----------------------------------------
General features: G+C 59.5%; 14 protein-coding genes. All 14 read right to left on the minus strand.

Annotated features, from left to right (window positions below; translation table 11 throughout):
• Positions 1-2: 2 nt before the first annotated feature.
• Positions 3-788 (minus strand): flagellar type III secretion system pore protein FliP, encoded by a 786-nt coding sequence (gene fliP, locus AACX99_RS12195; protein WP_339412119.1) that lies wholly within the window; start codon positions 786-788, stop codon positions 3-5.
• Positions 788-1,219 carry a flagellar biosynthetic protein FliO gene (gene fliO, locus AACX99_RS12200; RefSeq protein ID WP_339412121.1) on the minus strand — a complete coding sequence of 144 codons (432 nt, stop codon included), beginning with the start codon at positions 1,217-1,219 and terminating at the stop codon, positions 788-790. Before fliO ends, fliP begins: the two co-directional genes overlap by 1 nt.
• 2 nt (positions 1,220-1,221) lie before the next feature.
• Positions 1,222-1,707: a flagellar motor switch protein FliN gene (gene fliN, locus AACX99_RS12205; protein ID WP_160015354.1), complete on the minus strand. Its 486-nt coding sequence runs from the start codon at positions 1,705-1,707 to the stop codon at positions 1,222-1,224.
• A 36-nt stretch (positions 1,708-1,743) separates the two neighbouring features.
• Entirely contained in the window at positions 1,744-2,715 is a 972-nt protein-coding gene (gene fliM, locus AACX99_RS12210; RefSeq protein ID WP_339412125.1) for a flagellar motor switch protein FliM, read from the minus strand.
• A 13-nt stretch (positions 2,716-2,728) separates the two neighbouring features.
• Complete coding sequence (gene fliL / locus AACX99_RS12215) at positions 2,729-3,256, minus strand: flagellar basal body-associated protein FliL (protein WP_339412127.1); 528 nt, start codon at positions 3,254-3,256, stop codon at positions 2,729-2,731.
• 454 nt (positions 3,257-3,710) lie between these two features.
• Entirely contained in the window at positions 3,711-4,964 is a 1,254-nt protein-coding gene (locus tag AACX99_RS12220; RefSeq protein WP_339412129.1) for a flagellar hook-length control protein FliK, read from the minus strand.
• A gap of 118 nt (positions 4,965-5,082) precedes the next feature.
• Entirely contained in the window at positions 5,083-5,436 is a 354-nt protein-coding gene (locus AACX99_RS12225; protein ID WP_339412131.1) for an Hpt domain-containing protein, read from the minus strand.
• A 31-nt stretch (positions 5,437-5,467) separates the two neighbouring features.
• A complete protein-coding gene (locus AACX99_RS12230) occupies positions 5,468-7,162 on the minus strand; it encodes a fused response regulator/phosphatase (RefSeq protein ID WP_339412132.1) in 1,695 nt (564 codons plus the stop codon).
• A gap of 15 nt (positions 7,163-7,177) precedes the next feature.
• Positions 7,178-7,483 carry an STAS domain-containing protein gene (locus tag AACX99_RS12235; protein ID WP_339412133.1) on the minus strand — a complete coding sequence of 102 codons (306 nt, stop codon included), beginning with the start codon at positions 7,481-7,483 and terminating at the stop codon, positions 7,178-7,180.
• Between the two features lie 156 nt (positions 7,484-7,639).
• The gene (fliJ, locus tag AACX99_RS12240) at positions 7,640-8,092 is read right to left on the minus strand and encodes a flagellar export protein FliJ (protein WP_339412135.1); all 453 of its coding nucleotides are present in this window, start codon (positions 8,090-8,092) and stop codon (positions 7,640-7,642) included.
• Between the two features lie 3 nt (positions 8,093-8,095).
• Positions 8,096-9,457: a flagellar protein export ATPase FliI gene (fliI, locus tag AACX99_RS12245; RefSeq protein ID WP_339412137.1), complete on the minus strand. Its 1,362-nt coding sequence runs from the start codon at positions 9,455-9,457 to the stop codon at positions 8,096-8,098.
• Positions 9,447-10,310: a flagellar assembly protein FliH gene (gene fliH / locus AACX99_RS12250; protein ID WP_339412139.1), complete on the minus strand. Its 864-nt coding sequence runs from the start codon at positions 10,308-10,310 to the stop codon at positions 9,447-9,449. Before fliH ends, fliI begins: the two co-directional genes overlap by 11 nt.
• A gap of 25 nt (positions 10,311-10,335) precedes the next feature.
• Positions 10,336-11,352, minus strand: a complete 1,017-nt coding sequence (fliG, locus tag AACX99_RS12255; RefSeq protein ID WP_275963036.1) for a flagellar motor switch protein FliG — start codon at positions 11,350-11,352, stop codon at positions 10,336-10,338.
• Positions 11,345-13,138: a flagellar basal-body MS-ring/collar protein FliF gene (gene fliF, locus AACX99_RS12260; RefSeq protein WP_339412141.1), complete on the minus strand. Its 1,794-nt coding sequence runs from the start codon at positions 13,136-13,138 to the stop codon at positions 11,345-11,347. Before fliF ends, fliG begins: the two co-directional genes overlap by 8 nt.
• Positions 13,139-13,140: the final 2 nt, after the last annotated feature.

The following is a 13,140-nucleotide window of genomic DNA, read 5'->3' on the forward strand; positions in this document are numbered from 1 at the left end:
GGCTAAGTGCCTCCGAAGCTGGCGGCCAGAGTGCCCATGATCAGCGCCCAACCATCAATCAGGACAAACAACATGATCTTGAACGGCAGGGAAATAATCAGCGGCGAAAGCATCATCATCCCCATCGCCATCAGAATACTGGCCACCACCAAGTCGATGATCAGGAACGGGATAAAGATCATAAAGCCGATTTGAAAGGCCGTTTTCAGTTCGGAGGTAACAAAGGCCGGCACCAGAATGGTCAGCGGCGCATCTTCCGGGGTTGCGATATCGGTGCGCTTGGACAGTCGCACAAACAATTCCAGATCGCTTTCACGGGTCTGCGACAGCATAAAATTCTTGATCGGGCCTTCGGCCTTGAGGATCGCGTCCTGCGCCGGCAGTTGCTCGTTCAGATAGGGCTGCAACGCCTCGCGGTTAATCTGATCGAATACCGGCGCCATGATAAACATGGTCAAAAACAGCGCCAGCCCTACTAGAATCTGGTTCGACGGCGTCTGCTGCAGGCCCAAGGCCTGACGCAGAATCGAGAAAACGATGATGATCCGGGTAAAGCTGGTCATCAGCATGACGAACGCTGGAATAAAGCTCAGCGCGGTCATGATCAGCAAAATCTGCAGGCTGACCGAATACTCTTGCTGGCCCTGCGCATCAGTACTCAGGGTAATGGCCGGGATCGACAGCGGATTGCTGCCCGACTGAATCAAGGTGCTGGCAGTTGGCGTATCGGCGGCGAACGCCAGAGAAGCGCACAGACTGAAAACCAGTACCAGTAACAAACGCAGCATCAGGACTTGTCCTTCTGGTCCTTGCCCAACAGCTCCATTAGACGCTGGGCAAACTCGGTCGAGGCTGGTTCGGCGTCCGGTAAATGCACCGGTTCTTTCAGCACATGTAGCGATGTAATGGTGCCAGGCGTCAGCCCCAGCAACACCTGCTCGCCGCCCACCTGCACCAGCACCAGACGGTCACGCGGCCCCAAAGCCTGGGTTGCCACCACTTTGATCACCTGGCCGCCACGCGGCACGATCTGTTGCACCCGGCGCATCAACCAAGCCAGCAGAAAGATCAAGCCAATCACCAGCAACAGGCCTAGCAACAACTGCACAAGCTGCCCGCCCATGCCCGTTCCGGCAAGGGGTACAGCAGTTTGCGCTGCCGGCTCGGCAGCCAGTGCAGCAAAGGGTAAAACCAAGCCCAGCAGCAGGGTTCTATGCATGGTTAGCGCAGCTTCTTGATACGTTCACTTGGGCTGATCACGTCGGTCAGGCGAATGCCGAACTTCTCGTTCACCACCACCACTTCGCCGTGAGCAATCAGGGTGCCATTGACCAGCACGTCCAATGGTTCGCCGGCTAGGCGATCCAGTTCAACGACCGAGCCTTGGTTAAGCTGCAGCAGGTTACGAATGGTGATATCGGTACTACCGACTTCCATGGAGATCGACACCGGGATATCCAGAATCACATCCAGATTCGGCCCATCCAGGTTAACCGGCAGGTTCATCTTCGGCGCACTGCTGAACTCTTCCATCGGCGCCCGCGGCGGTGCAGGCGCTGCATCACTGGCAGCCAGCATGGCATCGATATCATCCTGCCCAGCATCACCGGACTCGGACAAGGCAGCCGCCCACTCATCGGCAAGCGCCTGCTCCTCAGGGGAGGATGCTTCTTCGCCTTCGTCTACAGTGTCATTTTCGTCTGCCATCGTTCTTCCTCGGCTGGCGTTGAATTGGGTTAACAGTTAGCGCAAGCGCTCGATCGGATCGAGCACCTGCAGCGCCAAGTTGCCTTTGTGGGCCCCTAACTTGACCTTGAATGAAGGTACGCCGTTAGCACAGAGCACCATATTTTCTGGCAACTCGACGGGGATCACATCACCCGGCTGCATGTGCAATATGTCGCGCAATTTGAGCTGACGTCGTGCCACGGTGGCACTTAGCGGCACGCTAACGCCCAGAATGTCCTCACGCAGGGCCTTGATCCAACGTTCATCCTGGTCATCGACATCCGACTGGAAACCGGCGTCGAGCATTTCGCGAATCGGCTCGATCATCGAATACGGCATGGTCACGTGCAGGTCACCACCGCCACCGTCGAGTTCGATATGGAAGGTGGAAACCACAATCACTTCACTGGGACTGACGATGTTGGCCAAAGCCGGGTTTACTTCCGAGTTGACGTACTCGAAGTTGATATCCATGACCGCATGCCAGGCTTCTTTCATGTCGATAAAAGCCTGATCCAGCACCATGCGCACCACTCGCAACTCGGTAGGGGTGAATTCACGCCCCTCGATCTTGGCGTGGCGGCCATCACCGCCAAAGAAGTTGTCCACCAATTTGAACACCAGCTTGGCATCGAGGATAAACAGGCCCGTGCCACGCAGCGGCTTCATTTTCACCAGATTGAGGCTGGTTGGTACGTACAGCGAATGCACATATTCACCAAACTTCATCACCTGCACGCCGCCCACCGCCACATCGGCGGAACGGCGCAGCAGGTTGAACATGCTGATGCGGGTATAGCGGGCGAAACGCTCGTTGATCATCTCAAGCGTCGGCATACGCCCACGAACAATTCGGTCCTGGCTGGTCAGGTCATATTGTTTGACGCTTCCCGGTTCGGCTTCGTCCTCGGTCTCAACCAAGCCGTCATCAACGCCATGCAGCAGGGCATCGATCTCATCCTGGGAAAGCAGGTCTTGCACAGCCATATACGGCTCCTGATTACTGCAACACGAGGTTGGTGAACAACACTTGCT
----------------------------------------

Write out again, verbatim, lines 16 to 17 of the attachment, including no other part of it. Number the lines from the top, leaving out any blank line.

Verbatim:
• A 31-nt stretch (positions 5,437-5,467) separates the two neighbouring features.
• A complete protein-coding gene (locus AACX99_RS12230) occupies positions 5,468-7,162 on the minus strand; it encodes a fused response regulator/phosphatase (RefSeq protein ID WP_339412132.1) in 1,695 nt (564 codons plus the stop codon).